Exposure Variation Analysis (EVA) method to monitor ability to optimally regulate exercise intensity of professional cyclists during time-trial competitions

T Ouvrad, J Pinot, A Groslambert, F Grappe



Pacing strategies during endurance performance is becoming one of the main topics in sport sciences. Several studies proved that a constant pacing strategy, adjusted from course main difficulties, is optimal for individual time-trial (ITT) performance. However, the regulation mechanisms that allow athletes to maintain a constant power output (PO) remain poorly studied (Abbiss and Laursen 2008). The “Exposure Variation Analysis” (EVA) was recently proposed as a new innovative method to quantify short-time PO fluctuations during ITT (Abbiss et al. 2010; Peiffer and Abbiss 2011). This method appears to offer an interesting way to investigate the athlete ability to optimally regulate exercise intensity during ITT in order to maintain a constant optimal pacing strategy. The aim of this study was to assess the relationship between the exercise intensity regulation mechanisms quantified thanks to the EVA method and the evolutions of performance of Word-Tour cyclists during an official competitive ITT performed on the same course during two consecutive years.



After a maximal exhaustive aerobic test, a group of physically active individuals and trained cyclists (N= 12; MAP 352 ± 49 W) in randomized order performed one FTP test over 20 minutes (FTP20) and one CP test, comprising of maximal time trial efforts (TT) of 12 min, 7 min and 3 min, interspersed by 30 min rest (9). Tests were performed on a Cyclus2 ergometer (RBM Elektronik GmbH, Leipzig, Germany). During TTs and FTP test, participants utilised a self-pacing strategy were gearing was adjusted throughout efforts using the virtual gear changer mounted to the handlebars. CP was determined using the power-inverse time model (P = W(1/t) + CP) and FTP60 was calculated as 95% of the FTP20 mean PO. Differences of statistical significance between CP and FTP values were tested using a paired samples t-tests. Relationships were assessed using Pearson product moment correlation coefficients. The agreement between CP and FTP60 values was assessed using Limits of Agreement (LoA). Linear regression was used to calculate the standard error of estimate (SEE) associated with predicting FTP60 values as well as for individual CP values.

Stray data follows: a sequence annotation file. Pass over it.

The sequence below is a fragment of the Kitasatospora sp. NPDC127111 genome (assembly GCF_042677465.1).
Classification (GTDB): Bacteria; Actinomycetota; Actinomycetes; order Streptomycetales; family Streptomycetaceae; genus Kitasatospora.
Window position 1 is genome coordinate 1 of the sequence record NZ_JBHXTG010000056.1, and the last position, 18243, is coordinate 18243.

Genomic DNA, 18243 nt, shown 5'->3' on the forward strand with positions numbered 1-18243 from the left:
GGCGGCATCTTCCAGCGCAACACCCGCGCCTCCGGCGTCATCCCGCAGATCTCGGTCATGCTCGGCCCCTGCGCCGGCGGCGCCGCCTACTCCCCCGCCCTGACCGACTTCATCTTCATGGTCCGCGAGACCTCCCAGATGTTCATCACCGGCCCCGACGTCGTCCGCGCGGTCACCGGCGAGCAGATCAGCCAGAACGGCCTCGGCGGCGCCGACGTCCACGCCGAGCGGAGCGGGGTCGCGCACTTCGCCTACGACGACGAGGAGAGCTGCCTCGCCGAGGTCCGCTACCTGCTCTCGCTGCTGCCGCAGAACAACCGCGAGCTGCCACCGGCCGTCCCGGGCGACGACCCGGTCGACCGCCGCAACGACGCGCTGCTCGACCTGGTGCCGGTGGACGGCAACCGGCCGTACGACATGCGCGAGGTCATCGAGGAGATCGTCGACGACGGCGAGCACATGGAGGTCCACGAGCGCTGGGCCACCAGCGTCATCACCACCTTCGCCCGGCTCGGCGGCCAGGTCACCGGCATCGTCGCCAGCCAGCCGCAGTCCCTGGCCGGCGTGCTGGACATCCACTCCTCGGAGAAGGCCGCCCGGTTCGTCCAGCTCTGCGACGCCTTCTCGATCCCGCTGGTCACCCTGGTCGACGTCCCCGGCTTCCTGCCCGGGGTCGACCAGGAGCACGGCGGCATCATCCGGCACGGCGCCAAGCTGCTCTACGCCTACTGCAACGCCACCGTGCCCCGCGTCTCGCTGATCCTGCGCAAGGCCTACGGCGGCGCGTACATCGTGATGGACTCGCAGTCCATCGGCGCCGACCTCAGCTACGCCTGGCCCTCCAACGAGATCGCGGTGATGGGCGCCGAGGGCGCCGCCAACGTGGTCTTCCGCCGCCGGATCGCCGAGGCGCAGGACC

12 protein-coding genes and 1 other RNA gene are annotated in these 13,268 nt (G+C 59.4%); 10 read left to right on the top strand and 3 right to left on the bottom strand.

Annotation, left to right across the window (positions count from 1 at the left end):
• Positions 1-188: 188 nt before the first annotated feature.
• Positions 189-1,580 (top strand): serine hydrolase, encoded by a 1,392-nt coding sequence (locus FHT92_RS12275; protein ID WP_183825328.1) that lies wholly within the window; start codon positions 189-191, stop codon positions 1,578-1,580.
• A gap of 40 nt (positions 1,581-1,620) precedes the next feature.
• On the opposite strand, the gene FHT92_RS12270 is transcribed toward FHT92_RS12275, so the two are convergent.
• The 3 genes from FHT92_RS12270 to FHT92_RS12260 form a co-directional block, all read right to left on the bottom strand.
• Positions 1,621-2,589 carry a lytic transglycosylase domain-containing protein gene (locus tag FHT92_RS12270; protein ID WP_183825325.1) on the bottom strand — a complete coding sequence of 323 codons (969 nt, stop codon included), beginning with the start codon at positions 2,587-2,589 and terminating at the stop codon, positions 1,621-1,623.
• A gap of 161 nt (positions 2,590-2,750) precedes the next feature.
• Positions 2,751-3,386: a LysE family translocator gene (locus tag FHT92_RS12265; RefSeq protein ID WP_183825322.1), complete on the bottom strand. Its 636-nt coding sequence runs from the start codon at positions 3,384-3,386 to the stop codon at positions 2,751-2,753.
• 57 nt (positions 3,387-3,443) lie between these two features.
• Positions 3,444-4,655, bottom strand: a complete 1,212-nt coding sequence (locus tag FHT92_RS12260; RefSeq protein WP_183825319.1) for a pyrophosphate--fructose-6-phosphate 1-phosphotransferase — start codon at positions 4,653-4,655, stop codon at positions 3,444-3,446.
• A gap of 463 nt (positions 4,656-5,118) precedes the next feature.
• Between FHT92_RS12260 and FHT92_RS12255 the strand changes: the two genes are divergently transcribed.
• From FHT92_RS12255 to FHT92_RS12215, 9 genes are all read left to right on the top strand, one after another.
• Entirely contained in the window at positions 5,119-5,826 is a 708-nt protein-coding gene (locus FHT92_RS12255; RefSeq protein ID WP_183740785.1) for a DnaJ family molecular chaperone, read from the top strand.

The mean difference between CP and FTP60 values was 5 ± 11 W, which was non-significant (t(11) = 1.7, p = .108). LoA between values were -38 – 29 W (Fig 1A). The standard error associated with the prediction of FTP60 was 18 W (Cl, 13 - 28W), when expressed as percentage error resulted in 7.9% (Cl, 5.8 – 12.9%). The correlation between CP and FTP60 values was r = 0.93, P ≤ 0.001 (Fig 1B). The mean SEE for CP values was 4 ± 2 W.



Results demonstrate low LoA between CP and FTP60 values and a high prediction error when using a group of mixed trained athletes. This suggests that CP and FTP60 results cannot be used interchangeably. By using more than one data point, an advantage of CP over FTP60 is a reduction in random error (expressed as SEE). This can be useful for coaches as it minimizes the biological re-test variability caused by the athlete. CP testing also allows the determination of W', i.e. the maximum amount of work that can be expended above the intensity of CP. It therefore offers more information about the performance capabilities of an athlete. With some agreement present for the trained cyclists, future studies should focus on this population.



For a same ITT, mean PO of a professional cyclist remain extremely stable over years. Accordingly, he will be more able to improve his performance thanks to a better effort regulation than by increasing his mean PO. EVA method appears to be an innovative tool to evaluate cyclists’ ability to optimally regulate exercise intensity during ITT.

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